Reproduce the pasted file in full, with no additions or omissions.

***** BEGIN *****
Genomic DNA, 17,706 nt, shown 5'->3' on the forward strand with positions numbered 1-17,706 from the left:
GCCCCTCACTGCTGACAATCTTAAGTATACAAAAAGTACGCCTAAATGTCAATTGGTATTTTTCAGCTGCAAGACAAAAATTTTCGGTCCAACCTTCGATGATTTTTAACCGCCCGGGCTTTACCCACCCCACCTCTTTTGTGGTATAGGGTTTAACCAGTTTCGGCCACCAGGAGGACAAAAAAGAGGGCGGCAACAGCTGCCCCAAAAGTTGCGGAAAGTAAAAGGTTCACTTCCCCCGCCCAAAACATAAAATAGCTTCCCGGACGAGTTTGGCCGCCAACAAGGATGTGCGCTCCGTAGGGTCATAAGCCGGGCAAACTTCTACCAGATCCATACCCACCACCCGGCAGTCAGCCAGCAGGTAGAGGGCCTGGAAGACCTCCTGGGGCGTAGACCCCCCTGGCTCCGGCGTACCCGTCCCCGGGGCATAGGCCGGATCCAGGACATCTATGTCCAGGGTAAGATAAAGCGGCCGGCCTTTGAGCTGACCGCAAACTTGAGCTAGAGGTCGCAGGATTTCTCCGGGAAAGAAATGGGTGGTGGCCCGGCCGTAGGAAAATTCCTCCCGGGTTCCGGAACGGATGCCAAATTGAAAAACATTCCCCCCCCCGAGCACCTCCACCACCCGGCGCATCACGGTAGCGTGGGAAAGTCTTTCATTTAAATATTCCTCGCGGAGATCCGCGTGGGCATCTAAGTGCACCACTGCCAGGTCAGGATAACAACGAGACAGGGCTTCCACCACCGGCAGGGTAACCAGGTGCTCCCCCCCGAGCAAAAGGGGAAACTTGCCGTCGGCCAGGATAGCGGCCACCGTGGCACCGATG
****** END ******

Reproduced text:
Genomic DNA, 17,706 nt, shown 5'->3' on the forward strand with positions numbered 1-17,706 from the left:
GCCCCTCACTGCTGACAATCTTAAGTATACAAAAAGTACGCCTAAATGTCAATTGGTATTTTTCAGCTGCAAGACAAAAATTTTCGGTCCAACCTTCGATGATTTTTAACCGCCCGGGCTTTACCCACCCCACCTCTTTTGTGGTATAGGGTTTAACCAGTTTCGGCCACCAGGAGGACAAAAAAGAGGGCGGCAACAGCTGCCCCAAAAGTTGCGGAAAGTAAAAGGTTCACTTCCCCCGCCCAAAACATAAAATAGCTTCCCGGACGAGTTTGGCCGCCAACAAGGATGTGCGCTCCGTAGGGTCATAAGCCGGGCAAACTTCTACCAGATCCATACCCACCACCCGGCAGTCAGCCAGCAGGTAGAGGGCCTGGAAGACCTCCTGGGGCGTAGACCCCCCTGGCTCCGGCGTACCCGTCCCCGGGGCATAGGCCGGATCCAGGACATCTATGTCCAGGGTAAGATAAAGCGGCCGGCCTTTGAGCTGACCGCAAACTTGAGCTAGAGGTCGCAGGATTTCTCCGGGAAAGAAATGGGTGGTGGCCCGGCCGTAGGAAAATTCCTCCCGGGTTCCGGAACGGATGCCAAATTGAAAAACATTCCCCCCCCCGAGCACCTCCACCACCCGGCGCATCACGGTAGCGTGGGAAAGTCTTTCATTTAAATATTCCTCGCGGAGATCCGCGTGGGCATCTAAGTGCACCACTGCCAGGTCAGGATAACAACGAGACAGGGCTTCCACCACCGGCAGGGTAACCAGGTGCTCCCCCCCGAGCAAAAGGGGAAACTTGCCGTCGGCCAGGATAGCGGCCACCGTGGCACCGATG